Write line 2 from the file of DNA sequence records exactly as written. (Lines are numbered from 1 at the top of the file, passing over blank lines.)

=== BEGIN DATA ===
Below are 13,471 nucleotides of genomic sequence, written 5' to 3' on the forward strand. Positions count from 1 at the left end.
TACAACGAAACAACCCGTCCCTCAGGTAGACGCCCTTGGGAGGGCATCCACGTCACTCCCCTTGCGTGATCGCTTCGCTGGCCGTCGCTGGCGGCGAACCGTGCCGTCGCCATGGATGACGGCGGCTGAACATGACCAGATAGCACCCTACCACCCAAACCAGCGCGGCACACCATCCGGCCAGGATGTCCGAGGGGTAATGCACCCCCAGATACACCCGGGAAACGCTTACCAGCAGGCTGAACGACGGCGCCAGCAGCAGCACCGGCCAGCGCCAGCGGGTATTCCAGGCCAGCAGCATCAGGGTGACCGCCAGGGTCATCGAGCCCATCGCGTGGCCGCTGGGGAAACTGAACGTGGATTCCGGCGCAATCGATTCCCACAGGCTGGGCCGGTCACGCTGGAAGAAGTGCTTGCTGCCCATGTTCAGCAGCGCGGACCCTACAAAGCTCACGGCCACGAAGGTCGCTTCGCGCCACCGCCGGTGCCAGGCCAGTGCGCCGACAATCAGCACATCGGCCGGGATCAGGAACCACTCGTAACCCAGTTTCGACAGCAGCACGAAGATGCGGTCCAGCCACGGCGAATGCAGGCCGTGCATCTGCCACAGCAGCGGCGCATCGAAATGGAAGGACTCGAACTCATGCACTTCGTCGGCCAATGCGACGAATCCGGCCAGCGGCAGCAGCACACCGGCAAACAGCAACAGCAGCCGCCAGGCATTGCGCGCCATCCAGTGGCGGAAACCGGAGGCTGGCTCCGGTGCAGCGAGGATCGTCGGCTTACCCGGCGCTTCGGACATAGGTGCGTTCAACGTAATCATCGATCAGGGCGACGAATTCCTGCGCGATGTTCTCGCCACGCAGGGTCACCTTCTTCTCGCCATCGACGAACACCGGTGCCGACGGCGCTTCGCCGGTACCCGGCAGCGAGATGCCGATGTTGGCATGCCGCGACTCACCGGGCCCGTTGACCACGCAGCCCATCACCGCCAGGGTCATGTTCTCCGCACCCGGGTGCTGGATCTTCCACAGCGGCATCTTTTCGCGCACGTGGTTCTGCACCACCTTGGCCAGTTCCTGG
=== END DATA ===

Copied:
TACAACGAAACAACCCGTCCCTCAGGTAGACGCCCTTGGGAGGGCATCCACGTCACTCCCCTTGCGTGATCGCTTCGCTGGCCGTCGCTGGCGGCGAACCGTGCCGTCGCCATGGATGACGGCGGCTGAACATGACCAGATAGCACCCTACCACCCAAACCAGCGCGGCACACCATCCGGCCAGGATGTCCGAGGGGTAATGCACCCCCAGATACACCCGGGAAACGCTTACCAGCAGGCTGAACGACGGCGCCAGCAGCAGCACCGGCCAGCGCCAGCGGGTATTCCAGGCCAGCAGCATCAGGGTGACCGCCAGGGTCATCGAGCCCATCGCGTGGCCGCTGGGGAAACTGAACGTGGATTCCGGCGCAATCGATTCCCACAGGCTGGGCCGGTCACGCTGGAAGAAGTGCTTGCTGCCCATGTTCAGCAGCGCGGACCCTACAAAGCTCACGGCCACGAAGGTCGCTTCGCGCCACCGCCGGTGCCAGGCCAGTGCGCCGACAATCAGCACATCGGCCGGGATCAGGAACCACTCGTAACCCAGTTTCGACAGCAGCACGAAGATGCGGTCCAGCCACGGCGAATGCAGGCCGTGCATCTGCCACAGCAGCGGCGCATCGAAATGGAAGGACTCGAACTCATGCACTTCGTCGGCCAATGCGACGAATCCGGCCAGCGGCAGCAGCACACCGGCAAACAGCAACAGCAGCCGCCAGGCATTGCGCGCCATCCAGTGGCGGAAACCGGAGGCTGGCTCCGGTGCAGCGAGGATCGTCGGCTTACCCGGCGCTTCGGACATAGGTGCGTTCAACGTAATCATCGATCAGGGCGACGAATTCCTGCGCGATGTTCTCGCCACGCAGGGTCACCTTCTTCTCGCCATCGACGAACACCGGTGCCGACGGCGCTTCGCCGGTACCCGGCAGCGAGATGCCGATGTTGGCATGCCGCGACTCACCGGGCCCGTTGACCACGCAGCCCATCACCGCCAGGGTCATGTTCTCCGCACCCGGGTGCTGGATCTTCCACAGCGGCATCTTTTCGCGCACGTGGTTCTGCACCACCTTGGCCAGTTCCTGG